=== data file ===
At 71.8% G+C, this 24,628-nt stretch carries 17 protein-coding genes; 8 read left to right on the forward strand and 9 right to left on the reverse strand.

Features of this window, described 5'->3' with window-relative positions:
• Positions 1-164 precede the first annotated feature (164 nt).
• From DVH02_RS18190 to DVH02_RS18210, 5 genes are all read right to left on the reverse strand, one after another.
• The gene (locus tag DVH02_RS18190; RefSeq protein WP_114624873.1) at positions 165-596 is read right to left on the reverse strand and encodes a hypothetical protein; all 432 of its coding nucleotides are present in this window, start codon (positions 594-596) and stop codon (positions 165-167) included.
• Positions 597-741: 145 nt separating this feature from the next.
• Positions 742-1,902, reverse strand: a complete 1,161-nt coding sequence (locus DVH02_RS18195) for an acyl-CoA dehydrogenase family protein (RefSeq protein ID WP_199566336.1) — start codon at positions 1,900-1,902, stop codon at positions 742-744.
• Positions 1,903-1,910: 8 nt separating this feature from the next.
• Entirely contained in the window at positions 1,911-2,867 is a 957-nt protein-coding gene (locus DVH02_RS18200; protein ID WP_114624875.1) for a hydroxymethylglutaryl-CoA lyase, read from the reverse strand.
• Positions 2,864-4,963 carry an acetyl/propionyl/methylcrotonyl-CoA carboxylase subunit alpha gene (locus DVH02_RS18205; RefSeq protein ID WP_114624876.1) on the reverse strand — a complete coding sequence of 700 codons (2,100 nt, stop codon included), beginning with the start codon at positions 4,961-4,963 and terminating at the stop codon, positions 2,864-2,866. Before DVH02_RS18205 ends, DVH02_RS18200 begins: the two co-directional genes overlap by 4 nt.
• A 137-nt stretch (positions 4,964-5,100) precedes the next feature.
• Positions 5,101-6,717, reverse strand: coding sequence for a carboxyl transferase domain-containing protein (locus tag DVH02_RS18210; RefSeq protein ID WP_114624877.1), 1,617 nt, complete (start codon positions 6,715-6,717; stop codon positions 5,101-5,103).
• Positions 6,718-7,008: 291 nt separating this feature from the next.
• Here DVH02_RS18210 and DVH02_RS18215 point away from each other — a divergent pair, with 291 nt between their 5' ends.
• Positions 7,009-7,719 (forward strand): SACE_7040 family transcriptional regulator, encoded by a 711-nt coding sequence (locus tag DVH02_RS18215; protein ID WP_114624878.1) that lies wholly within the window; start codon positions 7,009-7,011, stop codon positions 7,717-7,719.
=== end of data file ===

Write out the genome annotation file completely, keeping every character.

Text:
At 71.8% G+C, this 24,628-nt stretch carries 17 protein-coding genes; 8 read left to right on the forward strand and 9 right to left on the reverse strand.

Features of this window, described 5'->3' with window-relative positions:
• Positions 1-164 precede the first annotated feature (164 nt).
• From DVH02_RS18190 to DVH02_RS18210, 5 genes are all read right to left on the reverse strand, one after another.
• The gene (locus tag DVH02_RS18190; RefSeq protein WP_114624873.1) at positions 165-596 is read right to left on the reverse strand and encodes a hypothetical protein; all 432 of its coding nucleotides are present in this window, start codon (positions 594-596) and stop codon (positions 165-167) included.
• Positions 597-741: 145 nt separating this feature from the next.
• Positions 742-1,902, reverse strand: a complete 1,161-nt coding sequence (locus DVH02_RS18195) for an acyl-CoA dehydrogenase family protein (RefSeq protein ID WP_199566336.1) — start codon at positions 1,900-1,902, stop codon at positions 742-744.
• Positions 1,903-1,910: 8 nt separating this feature from the next.
• Entirely contained in the window at positions 1,911-2,867 is a 957-nt protein-coding gene (locus DVH02_RS18200; protein ID WP_114624875.1) for a hydroxymethylglutaryl-CoA lyase, read from the reverse strand.
• Positions 2,864-4,963 carry an acetyl/propionyl/methylcrotonyl-CoA carboxylase subunit alpha gene (locus DVH02_RS18205; RefSeq protein ID WP_114624876.1) on the reverse strand — a complete coding sequence of 700 codons (2,100 nt, stop codon included), beginning with the start codon at positions 4,961-4,963 and terminating at the stop codon, positions 2,864-2,866. Before DVH02_RS18205 ends, DVH02_RS18200 begins: the two co-directional genes overlap by 4 nt.
• A 137-nt stretch (positions 4,964-5,100) precedes the next feature.
• Positions 5,101-6,717, reverse strand: coding sequence for a carboxyl transferase domain-containing protein (locus tag DVH02_RS18210; RefSeq protein ID WP_114624877.1), 1,617 nt, complete (start codon positions 6,715-6,717; stop codon positions 5,101-5,103).
• Positions 6,718-7,008: 291 nt separating this feature from the next.
• Here DVH02_RS18210 and DVH02_RS18215 point away from each other — a divergent pair, with 291 nt between their 5' ends.
• Positions 7,009-7,719 (forward strand): SACE_7040 family transcriptional regulator, encoded by a 711-nt coding sequence (locus tag DVH02_RS18215; protein ID WP_114624878.1) that lies wholly within the window; start codon positions 7,009-7,011, stop codon positions 7,717-7,719.